housemade

On the menu at my local Gordon Biersch restaurant: housemade pretzels.

Housemade for older home-made (or homemade) seems to be sweeping U.S. restaurant menus, though it doesn’t seem to have made it into any of the standard dictionaries yet; and if you search for it, Google suggests you meant homemade; and the English-Test.net site flatly labels it as an error in English grammar.

Literalists have long complained about home-made on menus, on the grounds that it means ‘made at home, made in someone’s home’ and so shouldn’t be used for food that is prepared in a restaurant’s kitchens (much less for something brought in from elsewhere, made it a factory, or bought in a store); this is the meaning given in most dictionaries. Nonetheless, an extended use for ‘made in-house’ has been around for some time.

The innovation housemade serves to convey this meaning clearly. But it also provides a cachet lacking in the homely and amateur-sounding home-made. So, despite the fact that a fair number of people find it pretentious (to judge from comments on the web), housemade is steadily advancing.

Andrew Romano looked at the word for Newsweek this spring (“House Sweet House”, on-line on May 22, in the magazine on June 1) and reported:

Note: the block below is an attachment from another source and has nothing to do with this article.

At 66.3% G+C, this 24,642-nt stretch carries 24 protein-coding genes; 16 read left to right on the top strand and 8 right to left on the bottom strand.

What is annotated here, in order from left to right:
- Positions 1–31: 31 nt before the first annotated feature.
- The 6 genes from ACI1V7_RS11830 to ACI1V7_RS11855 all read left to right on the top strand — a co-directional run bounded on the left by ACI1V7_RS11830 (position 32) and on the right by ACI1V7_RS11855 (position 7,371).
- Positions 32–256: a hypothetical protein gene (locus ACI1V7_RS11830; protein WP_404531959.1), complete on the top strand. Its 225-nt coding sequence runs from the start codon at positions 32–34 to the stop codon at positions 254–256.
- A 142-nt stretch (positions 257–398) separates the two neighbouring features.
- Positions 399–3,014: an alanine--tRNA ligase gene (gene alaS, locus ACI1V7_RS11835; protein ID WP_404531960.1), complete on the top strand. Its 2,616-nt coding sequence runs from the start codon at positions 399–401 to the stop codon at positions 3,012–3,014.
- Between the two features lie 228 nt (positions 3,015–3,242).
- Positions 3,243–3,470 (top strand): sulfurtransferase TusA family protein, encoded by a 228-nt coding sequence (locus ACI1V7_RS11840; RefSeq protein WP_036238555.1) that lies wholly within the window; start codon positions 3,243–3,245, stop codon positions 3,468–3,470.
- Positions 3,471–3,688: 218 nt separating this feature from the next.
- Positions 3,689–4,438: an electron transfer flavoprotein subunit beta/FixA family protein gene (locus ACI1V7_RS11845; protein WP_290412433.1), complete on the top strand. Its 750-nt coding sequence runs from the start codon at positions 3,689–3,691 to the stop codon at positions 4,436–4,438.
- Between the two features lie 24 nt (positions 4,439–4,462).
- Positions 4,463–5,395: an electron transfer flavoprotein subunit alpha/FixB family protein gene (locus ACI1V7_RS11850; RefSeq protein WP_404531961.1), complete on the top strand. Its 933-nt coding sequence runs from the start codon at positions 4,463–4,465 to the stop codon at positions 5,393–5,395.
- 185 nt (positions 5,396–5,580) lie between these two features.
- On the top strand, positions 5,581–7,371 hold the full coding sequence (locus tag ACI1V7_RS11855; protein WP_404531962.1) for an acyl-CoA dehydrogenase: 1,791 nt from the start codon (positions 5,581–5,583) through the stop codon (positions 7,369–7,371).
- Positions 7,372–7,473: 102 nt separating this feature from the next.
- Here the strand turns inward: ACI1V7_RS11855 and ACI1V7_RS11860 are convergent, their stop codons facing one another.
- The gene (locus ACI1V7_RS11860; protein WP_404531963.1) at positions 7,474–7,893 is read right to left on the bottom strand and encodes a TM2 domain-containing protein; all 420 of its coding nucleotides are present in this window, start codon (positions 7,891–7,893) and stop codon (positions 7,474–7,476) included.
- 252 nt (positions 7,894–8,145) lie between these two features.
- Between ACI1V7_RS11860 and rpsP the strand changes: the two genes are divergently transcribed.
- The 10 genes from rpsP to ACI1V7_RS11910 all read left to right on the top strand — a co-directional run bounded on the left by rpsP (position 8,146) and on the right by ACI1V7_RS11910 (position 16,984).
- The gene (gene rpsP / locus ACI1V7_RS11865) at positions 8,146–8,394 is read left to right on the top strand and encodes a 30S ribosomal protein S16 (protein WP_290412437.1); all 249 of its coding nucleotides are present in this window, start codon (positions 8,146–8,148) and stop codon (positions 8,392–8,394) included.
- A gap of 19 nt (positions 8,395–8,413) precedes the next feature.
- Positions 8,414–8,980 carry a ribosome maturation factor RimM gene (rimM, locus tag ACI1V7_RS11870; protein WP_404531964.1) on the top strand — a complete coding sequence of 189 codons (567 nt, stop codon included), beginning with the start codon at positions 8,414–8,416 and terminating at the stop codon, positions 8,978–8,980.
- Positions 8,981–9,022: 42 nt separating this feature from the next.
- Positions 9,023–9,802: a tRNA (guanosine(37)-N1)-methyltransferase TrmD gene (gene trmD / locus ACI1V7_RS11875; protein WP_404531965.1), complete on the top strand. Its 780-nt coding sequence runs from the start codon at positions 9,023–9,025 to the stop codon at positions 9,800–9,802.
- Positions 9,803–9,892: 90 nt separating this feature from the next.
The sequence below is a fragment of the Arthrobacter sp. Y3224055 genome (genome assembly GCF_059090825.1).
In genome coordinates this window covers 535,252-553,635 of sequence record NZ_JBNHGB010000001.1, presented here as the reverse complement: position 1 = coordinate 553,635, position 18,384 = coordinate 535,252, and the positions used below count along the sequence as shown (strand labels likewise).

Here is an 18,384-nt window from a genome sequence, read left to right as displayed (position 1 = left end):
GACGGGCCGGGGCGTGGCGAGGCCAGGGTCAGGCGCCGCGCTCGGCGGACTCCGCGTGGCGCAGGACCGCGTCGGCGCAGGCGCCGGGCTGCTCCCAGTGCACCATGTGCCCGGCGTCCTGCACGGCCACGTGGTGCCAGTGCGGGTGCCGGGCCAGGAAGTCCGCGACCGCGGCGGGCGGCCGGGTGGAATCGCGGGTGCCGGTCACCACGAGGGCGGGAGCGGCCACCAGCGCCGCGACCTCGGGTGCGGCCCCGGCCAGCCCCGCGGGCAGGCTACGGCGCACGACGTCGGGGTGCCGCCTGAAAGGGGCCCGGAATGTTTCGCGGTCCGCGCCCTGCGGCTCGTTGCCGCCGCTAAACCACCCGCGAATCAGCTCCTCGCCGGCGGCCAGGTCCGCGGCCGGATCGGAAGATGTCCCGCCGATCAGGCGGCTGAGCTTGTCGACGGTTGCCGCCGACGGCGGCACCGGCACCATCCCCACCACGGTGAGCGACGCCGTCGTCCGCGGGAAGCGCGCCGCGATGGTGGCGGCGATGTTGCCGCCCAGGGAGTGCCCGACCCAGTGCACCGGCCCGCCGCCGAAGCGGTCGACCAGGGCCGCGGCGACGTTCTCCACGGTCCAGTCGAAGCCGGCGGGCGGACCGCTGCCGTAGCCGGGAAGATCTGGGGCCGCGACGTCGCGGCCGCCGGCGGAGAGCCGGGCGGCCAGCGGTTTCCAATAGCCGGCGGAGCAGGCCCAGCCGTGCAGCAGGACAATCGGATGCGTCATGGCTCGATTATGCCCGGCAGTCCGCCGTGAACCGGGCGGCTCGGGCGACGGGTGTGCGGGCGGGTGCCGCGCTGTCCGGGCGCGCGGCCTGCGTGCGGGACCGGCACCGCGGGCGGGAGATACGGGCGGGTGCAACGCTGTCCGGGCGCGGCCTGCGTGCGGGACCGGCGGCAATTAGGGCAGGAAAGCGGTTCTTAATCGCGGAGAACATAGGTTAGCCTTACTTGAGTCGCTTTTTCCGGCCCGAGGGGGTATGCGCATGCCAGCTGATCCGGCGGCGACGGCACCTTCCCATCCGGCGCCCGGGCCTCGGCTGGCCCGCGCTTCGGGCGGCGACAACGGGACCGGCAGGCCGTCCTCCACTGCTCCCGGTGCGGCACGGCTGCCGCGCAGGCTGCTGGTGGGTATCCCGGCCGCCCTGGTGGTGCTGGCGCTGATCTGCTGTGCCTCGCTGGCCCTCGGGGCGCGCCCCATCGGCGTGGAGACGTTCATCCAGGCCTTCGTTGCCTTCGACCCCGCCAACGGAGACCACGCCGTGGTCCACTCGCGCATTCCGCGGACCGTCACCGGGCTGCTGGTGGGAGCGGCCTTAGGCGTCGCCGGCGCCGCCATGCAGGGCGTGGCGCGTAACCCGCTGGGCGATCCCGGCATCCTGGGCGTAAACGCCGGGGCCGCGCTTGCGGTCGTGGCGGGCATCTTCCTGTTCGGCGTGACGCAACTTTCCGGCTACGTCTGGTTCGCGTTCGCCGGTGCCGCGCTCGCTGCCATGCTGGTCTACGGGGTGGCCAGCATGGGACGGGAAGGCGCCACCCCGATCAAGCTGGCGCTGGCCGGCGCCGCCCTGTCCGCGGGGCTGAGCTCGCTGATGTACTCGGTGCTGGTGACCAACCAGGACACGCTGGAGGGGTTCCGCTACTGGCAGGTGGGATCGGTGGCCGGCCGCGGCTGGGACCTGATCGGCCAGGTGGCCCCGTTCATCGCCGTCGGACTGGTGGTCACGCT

Behold “housemade”: the artisanal adjective that has yet to appear in Merriam-Webster but is suddenly materializing on menus across the nation, often where a humble “home-made” used to be. In Brooklyn, restaurants such as the Michelin-starred Dressler rarely deign to serve dishes not described as housemade: housemade gnocchi with morel ragout ($15); cheddar burger with housemade pickles ($13.50); housemade pecan sticky buns ($4); and, lest the liquor feel left out, a cocktail with house-infused orange vodka ($11). According to Menupages.com, 244 New York restaurants now boast housemade (or “house-made”) fare, and the eateries of Los Angeles (118), Washington, D.C. (112), Chicago (79), South Florida (62), Boston (57) and Philadelphia (56) don’t lag by much. In San Francisco, the term has nearly outpaced homemade (192 to 176).

Home-made is of course still available for a contrast with store-bought, especially with reference to non-food items: homemade soap, laundry detergent, garden sprays, weed killer, solar power, wind generators, stun guns, and much more.

5 Responses to “housemade”

  1. mollymooly Says:

    Moving against the prevailing house>home trend.

  2. m Says:

    I have the opposite of a recency illusion: it seems to me I’ve been seeing “house made” for decades.

  3. Ned Deily Says:

    This could be a borrowing from the German “hausgemacht”, also used in such restaurant contexts: “hausgemachte Nudeln” usw. In this case, it’s especially fitting but still might be accidental.

  4. Food and drink postings « Arnold Zwicky's Blog Says:

    […] housemade (link) […]

  5. ho made « Arnold Zwicky's Blog Says:

    […] than in a store or factory’. In fact, it has long been extended in ordinary usage, and (from a posting on house-made): Literalists have long complained about home-made on menus, on the grounds that it […]

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